by Audrey Fisch and Susan Chenelle (originally posted on our blog, Using Informational Text to Teach Literature)
Periodically, on NCTE’s Connected Community, in our hallways, at conferences, and sometimes in our classrooms, we have one persistent and difficult conversation. How do we balance teaching canonical literature on the one hand and offering our students, on the other hand, what Latrise Johnson describes as “texts that include diverse characters but also . . . are reflective of students’ rich and complex histories”? This debate seems to surface, in particular, around To Kill a Mockingbird. Most recently, Will Menarndt argues in “Forget Atticus” that we should stop teaching TKAM.
Mockingbird has a long history of being lauded; Oprah has called it “our national book” and recent research suggests that many (white) teachers use TKAM to address multicultural issues, particularly race and racism (Macaluso 280). Depending on how that work is done with TKAM, particularly if we are spending the majority of our time highlighting the “obvious and overt racism” (Macaluso 282) in Harper Lee’s novel, we may be in danger of telling what Chimamanda Adichie warns against: the single story. Obvious and overt racism have been and remain only part of the complex story of racism. Students need to deepen their understanding of the institutional and structural racism that pervades Maycomb – in its housing, schools, and employment opportunities. The issues that Tom Robinson encounters with Maycomb’s justice system, like the lynch mob, are just the tip of the iceberg.
TKAM can be taught fruitfully in relation to that broader story of racism, and many teachers, before and after the publication of Go Set a Watchman, were doing that important work: complicating and troubling the dominant narrative of Atticus as the white savior and Tom as the voiceless, crippled, black victim. Michael Macaluso offers a thoughtful example of that work in his discussion of the lynch mob scene at the jailhouse. Reading against TKAM, for Macaluso, offers students the opportunity to see Atticus’s racism, even in this moment of defense of Tom Robinson, as “evidence of how racism works through privilege . . . and how it is laced into institutional and cultural practices and behaviors” (285).
This practice of reading against the text, particularly when the text is a canonical staple and as such has been central to reifying our dominant ideologies, is what Carlin Borsheim-Black, Macaluso, and Robert Petrone call critical literacy pedagogy (CLP): an approach that “teaches students to read and write against texts and understand that language and texts are not neutral and always ideological” (123).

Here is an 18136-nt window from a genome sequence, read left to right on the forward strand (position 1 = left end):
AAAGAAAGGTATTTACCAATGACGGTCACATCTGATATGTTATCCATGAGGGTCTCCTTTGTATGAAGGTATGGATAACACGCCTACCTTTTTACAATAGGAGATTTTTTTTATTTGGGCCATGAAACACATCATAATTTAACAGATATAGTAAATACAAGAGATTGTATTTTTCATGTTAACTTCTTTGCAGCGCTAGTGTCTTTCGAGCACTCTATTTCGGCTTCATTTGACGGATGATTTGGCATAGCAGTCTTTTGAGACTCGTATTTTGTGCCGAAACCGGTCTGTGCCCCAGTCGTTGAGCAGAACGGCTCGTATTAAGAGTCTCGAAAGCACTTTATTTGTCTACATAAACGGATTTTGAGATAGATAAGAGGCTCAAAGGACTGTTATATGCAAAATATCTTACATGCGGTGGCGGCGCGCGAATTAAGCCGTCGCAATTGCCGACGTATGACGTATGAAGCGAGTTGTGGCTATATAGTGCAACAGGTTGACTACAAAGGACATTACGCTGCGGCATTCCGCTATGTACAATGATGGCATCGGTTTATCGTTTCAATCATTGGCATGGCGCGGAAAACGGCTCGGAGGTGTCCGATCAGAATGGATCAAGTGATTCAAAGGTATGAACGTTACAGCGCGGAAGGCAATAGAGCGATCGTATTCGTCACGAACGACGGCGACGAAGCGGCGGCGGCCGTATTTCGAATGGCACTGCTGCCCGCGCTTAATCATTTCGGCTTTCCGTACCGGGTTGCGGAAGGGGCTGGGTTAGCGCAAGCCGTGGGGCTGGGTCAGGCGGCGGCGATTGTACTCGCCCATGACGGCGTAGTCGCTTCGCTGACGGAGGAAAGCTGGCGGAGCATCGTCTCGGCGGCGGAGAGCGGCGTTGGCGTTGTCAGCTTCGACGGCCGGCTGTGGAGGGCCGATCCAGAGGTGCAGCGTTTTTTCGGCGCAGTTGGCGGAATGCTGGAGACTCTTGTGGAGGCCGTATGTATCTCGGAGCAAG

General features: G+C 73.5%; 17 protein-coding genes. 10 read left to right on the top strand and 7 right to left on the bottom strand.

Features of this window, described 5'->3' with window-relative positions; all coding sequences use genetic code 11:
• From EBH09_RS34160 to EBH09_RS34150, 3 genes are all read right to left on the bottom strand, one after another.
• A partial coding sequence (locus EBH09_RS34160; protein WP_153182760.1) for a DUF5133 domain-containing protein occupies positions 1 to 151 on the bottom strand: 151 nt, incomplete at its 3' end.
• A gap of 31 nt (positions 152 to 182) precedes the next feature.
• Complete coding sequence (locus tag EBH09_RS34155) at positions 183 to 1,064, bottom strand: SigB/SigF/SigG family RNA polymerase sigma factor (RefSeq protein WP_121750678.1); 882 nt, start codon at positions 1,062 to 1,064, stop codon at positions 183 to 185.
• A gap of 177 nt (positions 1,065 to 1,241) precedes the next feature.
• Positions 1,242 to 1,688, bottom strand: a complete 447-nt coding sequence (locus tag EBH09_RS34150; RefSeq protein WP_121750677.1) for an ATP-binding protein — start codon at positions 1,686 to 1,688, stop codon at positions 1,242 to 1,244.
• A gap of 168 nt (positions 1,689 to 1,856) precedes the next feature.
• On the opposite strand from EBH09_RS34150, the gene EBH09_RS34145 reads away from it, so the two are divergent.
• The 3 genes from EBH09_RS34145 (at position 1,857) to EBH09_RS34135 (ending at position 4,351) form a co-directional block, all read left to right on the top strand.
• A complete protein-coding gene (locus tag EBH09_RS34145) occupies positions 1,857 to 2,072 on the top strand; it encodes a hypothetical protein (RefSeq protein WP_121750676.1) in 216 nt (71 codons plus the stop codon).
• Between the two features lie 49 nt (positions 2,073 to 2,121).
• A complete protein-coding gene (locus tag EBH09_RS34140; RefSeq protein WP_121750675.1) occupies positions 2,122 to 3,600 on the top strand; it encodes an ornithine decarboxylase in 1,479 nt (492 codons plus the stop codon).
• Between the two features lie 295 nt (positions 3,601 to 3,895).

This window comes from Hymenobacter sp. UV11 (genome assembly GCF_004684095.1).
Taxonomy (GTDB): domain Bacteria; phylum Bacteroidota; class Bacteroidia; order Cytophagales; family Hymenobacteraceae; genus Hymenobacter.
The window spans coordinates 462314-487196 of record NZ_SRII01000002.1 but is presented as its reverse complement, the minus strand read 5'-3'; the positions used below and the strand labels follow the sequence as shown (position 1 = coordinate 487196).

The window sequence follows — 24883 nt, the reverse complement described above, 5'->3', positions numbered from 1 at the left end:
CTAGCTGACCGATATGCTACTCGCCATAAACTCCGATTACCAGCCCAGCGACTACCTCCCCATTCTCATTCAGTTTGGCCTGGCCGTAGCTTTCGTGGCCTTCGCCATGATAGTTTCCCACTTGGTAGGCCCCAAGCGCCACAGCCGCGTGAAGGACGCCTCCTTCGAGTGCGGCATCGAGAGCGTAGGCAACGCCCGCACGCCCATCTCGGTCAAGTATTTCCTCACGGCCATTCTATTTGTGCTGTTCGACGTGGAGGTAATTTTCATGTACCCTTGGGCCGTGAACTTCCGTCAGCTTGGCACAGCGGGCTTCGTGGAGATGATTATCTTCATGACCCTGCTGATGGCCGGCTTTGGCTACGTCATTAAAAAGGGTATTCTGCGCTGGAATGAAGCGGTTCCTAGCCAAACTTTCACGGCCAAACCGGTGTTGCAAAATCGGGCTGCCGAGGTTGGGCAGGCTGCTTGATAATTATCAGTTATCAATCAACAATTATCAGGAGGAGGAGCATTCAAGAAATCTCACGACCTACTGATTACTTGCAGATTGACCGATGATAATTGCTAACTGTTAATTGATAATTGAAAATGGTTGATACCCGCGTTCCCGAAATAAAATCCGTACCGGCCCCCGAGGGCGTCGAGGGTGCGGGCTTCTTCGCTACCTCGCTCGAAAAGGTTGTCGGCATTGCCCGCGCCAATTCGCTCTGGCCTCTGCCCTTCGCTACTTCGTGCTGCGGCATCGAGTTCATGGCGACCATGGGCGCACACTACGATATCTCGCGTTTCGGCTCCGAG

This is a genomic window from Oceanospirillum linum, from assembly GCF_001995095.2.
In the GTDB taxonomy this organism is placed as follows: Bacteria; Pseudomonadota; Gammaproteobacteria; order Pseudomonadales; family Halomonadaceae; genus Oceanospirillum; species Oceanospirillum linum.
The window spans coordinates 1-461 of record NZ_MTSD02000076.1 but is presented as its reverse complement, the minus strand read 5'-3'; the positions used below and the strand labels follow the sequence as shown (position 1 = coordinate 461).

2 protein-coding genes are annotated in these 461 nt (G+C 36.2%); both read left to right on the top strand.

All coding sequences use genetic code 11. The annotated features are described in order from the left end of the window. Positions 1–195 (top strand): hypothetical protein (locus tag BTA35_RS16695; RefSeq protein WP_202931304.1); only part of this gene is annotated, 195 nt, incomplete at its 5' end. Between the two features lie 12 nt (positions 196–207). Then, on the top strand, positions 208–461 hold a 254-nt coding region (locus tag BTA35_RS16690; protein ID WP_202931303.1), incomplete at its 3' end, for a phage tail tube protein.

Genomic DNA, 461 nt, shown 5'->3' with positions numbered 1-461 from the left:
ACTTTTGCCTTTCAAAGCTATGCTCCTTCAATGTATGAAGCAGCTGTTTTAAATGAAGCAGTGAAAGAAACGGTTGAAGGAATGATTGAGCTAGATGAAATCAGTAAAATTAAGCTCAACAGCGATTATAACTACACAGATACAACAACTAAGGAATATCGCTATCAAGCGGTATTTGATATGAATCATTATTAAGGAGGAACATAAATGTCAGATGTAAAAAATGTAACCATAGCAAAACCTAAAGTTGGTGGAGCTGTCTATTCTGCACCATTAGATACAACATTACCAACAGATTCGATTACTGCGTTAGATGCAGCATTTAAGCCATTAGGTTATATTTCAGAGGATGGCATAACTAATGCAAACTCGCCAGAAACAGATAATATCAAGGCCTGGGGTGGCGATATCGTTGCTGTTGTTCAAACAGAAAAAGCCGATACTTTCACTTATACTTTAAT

Using CLP to read TKAM, in other words, reveals a text that on the one hand offers an anti-racist message but on the other hand is bound up with and in concert with a fundamentally racist ideology. This may be what Borsheim-Black, Macaluso, and Petrone call a dissonant realization for students, but it’s an important pedagogical opportunity.
We need to continue to do the important work of welcoming different voices into our classroom and to be sure that our literary curricula change to reflect our current student body. And surely it’s time for us to leave behind the idea that TKAM is an ideal vehicle for a complete and comprehensive discussion of the vast and complex issues of multiculturalism, race, and racism today.
Still, we need to recognize the cultural capital of Harper Lee’s novel: it continues to be idolized and adored (Macaluso 286) in our broader culture. Teaching TKAM, using the CLP model to read both with and against this text, allows students to discover for themselves the ideological complexity of this American novel.
We offer our model of text clusters and companion texts (our series with Rowman and Littlefield) as a productive component of CLP. Reading excerpts from Haywood Patterson and Earl Conrad, two of the Scottsboro boys, about their experience with a lynch mob, students can see for themselves what’s left out of the near-lynching scene in TKAM. Loving v. Virginia makes visible the legal and institutional racism that forces Dolphus Raymond’s to feign drunkenness in order to protect his mixed-race family. An interview with white women who grew up with black domestics in the 30s, particularly when paired with excerpts from an interview with Dorothy Bolden, an African-American woman who worked as a domestic in the 1930s South and founded the National Domestic Workers Union, can unpack and unsettle the representation of Calpurnia.
After all, what really matters is not whether our students can read TKAM as racist or anti-racist but whether we are preparing our students to be powerful and resistant readers of the many texts of our world, including those canonical texts that occupy positions of outsized ideological power.